Wednesday 29 September 2021

It was a windy day, and the birds were keeping to the inside of the trees to avoid being buffeted. But in the holly trees near the bridge it was still possible to see a Chiffchaff ...

... and a Long-Tailed Tit.

The holly berries are still not fully ripe, but that doesn't stop Wood Pigeons which will eat any fruit, no matter how green and hard.

A Robin perched securely on a thick branch in the Rose Garden.

On Buck Hill, a Mistle Thrush reached out of a rowan tree ...

... while a young Blackbird looked for fallen fruit on the ground below.

A Little Owl, I think the female of the pair, was in the top of the horse chestnut tree by the Serpentine Gallery.

A young Grey Heron was fishing, or trying to fish, on the gravel strip on the Long Water. It made a lunge but only came up with a bit of algae.

This young Moorhen in the Dell has been sitting on its parents' nest for several days, not wanting to leave a comfortable and sheltered place.

Two Shoveller drakes on the Long Water revolved together, each picking up the little water creatures stirred up by the other. You often see pairs doing this, but there is a shortage of females so males have to dance together.

They are coming back into breeding plumage, but they have been beaten by a Mandarin drake on the far side of the lake, already in his exotic finery.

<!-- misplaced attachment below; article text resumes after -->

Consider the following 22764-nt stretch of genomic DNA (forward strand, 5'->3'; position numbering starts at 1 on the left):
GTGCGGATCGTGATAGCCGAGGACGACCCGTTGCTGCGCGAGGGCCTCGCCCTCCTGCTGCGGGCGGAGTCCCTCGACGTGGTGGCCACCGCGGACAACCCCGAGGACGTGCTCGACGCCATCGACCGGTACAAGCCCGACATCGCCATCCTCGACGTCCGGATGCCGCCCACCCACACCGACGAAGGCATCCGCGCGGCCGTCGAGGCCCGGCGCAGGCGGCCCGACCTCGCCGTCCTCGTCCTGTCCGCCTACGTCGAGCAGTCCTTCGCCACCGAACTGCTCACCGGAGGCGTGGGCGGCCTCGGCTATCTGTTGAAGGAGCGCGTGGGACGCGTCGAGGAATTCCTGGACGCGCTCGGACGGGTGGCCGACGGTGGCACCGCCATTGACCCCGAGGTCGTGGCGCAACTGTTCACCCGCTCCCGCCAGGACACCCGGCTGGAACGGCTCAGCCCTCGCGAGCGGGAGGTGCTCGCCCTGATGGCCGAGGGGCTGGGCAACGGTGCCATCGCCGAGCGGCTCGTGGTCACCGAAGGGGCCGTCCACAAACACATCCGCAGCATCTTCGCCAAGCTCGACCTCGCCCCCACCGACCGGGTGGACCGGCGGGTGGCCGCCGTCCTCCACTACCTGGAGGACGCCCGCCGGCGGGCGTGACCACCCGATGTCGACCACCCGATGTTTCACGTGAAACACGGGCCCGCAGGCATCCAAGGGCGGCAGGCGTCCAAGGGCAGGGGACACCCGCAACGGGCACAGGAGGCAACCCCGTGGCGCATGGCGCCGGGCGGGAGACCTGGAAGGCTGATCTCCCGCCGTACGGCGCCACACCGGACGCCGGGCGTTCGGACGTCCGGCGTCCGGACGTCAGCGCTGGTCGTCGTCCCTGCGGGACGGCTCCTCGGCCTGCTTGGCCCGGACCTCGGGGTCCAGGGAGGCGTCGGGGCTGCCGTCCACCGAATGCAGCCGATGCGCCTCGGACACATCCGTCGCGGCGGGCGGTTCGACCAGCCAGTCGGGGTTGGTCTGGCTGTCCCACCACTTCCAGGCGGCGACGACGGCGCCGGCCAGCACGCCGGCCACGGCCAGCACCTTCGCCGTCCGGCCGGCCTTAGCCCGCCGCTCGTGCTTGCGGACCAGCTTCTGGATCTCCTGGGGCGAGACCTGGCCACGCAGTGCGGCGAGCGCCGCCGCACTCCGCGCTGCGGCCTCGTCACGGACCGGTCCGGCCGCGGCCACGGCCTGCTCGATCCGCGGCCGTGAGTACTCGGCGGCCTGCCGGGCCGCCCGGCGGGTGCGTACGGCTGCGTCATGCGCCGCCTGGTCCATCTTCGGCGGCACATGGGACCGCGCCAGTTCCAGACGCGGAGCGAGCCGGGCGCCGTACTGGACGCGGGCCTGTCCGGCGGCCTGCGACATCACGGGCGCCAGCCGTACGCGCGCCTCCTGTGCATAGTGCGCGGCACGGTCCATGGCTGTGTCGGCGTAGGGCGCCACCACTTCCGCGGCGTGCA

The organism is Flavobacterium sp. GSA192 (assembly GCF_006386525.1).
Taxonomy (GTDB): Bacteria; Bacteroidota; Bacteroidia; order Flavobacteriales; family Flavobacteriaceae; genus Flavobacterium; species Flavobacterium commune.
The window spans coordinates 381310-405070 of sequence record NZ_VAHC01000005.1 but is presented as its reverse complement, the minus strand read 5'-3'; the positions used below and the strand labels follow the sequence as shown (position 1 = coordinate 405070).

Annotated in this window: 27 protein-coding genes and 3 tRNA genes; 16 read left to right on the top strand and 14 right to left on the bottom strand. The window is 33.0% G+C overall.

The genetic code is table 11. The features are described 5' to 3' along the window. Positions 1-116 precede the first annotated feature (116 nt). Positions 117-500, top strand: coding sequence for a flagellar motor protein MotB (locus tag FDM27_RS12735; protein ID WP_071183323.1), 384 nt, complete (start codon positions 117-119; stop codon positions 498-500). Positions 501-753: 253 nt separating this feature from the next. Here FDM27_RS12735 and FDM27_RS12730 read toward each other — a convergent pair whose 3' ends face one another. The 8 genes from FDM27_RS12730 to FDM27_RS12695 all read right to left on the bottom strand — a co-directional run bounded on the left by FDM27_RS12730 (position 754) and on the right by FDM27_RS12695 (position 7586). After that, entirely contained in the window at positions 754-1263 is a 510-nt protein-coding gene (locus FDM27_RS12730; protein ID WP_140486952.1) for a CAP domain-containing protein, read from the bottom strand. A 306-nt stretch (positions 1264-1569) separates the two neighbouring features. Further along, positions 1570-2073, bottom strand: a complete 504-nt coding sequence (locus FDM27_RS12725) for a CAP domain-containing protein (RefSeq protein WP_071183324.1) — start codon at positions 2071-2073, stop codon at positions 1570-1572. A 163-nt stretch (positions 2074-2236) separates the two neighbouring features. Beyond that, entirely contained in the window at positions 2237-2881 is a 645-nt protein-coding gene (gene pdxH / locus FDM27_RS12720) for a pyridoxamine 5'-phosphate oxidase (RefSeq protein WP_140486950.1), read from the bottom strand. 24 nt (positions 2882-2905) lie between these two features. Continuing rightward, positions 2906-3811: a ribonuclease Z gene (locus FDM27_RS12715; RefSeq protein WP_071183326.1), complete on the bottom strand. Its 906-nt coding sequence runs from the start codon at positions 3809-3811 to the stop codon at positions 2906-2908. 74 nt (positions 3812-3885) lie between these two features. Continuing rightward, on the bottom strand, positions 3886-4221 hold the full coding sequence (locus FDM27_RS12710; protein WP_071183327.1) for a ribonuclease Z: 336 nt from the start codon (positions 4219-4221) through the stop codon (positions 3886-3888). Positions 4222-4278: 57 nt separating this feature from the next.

Some of the Tufted drakes are well advanced ...

... as well as Red-Crested Pochards ...

... and Mallards.

The perilously leaning Lombardy Poplar at Peter Pan has a new crop of Poplar Fieldcap mushrooms.

This is said to be a wood-rotting fungus, but it's only a matter of time before gravity brings the tree down into the lake, rot or no rot. Its roots are already heaving up the path on the land side.


  1. I know you have said the merit of the background colours belong to the berries, but I have to insist: what lovely combination! THe Long Tailed Tit looks even more adorable than usual against that setting.

    I swear, Wood Pigeons must be bulimic.

    Shovellers are always such a funny sight. I havee never seen them revolving by the dozens. It must be a wonderful show.

    1. Before the Wetland Centre was built farther up the river, we used to get a lot of Shovellers in winter, usually at least 50 and once 200. When there are large numbers they form a grand circle shovelling in each other's wake.